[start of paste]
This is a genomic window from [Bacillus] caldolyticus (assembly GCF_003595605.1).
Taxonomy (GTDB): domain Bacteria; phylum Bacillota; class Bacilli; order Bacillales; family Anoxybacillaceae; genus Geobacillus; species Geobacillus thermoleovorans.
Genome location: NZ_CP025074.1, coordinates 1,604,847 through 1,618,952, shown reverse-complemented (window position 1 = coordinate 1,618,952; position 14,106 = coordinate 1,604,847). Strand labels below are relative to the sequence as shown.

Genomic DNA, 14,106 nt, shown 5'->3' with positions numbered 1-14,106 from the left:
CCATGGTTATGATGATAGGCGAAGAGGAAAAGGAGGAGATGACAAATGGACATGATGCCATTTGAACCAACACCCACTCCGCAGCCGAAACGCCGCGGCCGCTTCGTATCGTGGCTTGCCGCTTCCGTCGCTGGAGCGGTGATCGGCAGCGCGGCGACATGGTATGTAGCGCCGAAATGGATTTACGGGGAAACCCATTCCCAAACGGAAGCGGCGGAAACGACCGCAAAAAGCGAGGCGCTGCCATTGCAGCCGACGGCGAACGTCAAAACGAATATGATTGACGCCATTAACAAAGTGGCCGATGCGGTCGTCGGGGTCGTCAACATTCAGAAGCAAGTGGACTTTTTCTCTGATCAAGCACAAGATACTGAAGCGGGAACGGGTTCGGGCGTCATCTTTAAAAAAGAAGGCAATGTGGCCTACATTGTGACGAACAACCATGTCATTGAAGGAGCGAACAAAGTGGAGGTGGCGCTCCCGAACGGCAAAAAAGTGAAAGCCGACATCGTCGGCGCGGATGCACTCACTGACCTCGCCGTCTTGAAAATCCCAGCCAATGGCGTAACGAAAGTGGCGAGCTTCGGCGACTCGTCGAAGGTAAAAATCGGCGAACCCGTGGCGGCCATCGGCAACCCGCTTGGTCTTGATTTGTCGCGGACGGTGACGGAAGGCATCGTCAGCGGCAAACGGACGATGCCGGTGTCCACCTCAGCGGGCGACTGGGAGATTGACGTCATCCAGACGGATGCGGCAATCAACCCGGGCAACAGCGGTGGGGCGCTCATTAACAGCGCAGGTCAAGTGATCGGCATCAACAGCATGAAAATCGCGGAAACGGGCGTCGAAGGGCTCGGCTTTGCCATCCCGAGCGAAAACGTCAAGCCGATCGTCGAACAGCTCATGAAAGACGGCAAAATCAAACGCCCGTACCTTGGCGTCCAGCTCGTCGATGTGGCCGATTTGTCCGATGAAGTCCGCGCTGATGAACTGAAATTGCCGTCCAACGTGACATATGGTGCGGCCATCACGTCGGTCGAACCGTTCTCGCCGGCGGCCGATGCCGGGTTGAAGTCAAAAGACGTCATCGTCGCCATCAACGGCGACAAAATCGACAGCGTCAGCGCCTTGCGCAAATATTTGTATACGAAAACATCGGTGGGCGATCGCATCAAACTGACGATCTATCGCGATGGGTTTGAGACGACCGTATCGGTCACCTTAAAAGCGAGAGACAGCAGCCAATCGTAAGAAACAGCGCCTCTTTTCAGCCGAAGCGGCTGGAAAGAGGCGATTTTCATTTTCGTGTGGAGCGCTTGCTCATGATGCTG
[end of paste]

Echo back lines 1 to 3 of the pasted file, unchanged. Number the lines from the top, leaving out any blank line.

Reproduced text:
This is a genomic window from [Bacillus] caldolyticus (assembly GCF_003595605.1).
Taxonomy (GTDB): domain Bacteria; phylum Bacillota; class Bacilli; order Bacillales; family Anoxybacillaceae; genus Geobacillus; species Geobacillus thermoleovorans.
Genome location: NZ_CP025074.1, coordinates 1,604,847 through 1,618,952, shown reverse-complemented (window position 1 = coordinate 1,618,952; position 14,106 = coordinate 1,604,847). Strand labels below are relative to the sequence as shown.